Former Seahawks defensive lineman Michael Bennett is retiring. But his productive days in Seattle should definitely be remembered.
Michael Bennett will never be a Hall of Famer. He was a very good, and sometimes great, player. But not one of the best to ever play. Don’t get me wrong, I am not trying to diss Bennett. During his time with the Seahawks, Bennett was probably my favorite player.
Michael Bennett announced his retirement this week. This offseason, no team had offered Bennett enough to come back to play in 2020 so he decided to be proactive and end his career. No team was going to pay Bennett much this year. But he had a great career.
The reason I liked Bennett is that he was basically like the rest of humanity. He had to work for what he got. He came into the league in 2009 as an undrafted free agent and had to work his way onto an active roster, which he did with the Tampa Bay Buccaneers.
But Bennett didn’t stop there because he kept working and made himself into a Pro Bowl defensive end. Between 2015 and 2017 with the Seahawks, Bennett made the Pro Bowl each year. And he was wildly consistent with Seattle with between 7 sacks and 10 sacks in his five years in Seattle, except for an injury-shortened 2016 when he still had 5 sacks in 11 games.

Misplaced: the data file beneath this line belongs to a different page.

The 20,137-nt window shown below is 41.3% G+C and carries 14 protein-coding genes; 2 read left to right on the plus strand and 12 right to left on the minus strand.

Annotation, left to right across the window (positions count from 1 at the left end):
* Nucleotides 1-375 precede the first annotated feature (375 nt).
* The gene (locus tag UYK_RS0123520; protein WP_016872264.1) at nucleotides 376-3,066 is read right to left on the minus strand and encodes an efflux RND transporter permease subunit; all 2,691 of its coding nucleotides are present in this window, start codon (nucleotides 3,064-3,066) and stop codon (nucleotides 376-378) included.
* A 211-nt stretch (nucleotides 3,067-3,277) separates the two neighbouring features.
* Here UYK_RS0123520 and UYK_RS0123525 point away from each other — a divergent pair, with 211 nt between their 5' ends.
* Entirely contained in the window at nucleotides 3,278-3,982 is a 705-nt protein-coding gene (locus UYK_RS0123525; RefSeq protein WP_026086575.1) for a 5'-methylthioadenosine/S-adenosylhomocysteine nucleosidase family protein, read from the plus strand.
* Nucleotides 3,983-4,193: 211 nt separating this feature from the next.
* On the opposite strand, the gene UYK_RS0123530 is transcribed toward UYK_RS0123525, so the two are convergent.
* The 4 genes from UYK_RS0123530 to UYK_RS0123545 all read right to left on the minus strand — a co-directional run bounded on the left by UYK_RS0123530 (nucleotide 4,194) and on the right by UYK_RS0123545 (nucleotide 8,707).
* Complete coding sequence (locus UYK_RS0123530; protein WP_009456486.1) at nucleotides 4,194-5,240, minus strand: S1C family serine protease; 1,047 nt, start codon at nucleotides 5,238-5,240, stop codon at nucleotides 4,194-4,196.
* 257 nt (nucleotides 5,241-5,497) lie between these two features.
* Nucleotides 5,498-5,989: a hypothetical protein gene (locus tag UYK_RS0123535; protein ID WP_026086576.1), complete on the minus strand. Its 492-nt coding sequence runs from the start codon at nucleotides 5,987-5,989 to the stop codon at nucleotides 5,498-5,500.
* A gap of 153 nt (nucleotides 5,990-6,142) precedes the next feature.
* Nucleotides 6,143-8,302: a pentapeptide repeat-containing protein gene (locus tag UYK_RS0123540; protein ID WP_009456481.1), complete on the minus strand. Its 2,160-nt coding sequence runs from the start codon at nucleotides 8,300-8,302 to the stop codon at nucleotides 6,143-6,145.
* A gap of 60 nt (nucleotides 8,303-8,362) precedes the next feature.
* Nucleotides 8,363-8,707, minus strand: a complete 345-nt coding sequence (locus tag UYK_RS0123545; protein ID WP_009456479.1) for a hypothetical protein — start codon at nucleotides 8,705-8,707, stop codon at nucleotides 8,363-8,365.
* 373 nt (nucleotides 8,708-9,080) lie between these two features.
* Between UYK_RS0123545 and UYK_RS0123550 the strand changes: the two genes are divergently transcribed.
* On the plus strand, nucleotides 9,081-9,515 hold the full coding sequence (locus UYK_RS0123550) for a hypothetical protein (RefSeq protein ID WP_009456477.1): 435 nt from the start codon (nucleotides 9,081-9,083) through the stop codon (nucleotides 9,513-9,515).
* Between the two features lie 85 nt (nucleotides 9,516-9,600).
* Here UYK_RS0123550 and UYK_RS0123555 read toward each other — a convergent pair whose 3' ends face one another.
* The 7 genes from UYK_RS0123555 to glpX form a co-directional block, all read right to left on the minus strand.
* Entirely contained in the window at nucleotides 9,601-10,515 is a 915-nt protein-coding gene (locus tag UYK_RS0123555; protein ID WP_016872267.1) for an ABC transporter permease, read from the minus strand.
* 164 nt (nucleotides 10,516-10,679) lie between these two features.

But Bennett was much more than a sack guy. He was versatile and smart. The smart part is important. Bennett became a very good player by understanding the weaknesses of other players and using that weakness against them. He was never going to win a skills competition but he didn’t need to. Michael Bennett was a football player.
If the Seahawks needed Bennett to play inside, he could. To play a pure edge rusher, he could do that too. Because Michael Bennett made himself a player capable of doing so. Lots of players rest on their physical traits. Bennett never did.
He was a disruptor that teams had to scheme for. For instance, even though the Seahawks lost to the Patriots in the 2014 Super Bowl, Bennett couldn’t be blocked well. He had 4 quarterback hits. In 10 postseason games for Seattle, he had 7 tackles for loss and 3.5 sacks.
Of course, off the field, Bennett was outspoken and not all people liked what he had to say about race relations or anything else. But unlike Earl Thomas and Richard Sherman, Bennett was not a problem in the locker room and was not among a small group of players who seemingly did not care for Russell Wilson.
I wish Bennett had played one more season and that his last year would have been with the Seahawks in 2020. In 2019, Bennett had 6.5 sacks and 14 tackles for loss. Both numbers would have led last season’s Seattle team. He can still play but he is choosing not to. Number 72 will be missed.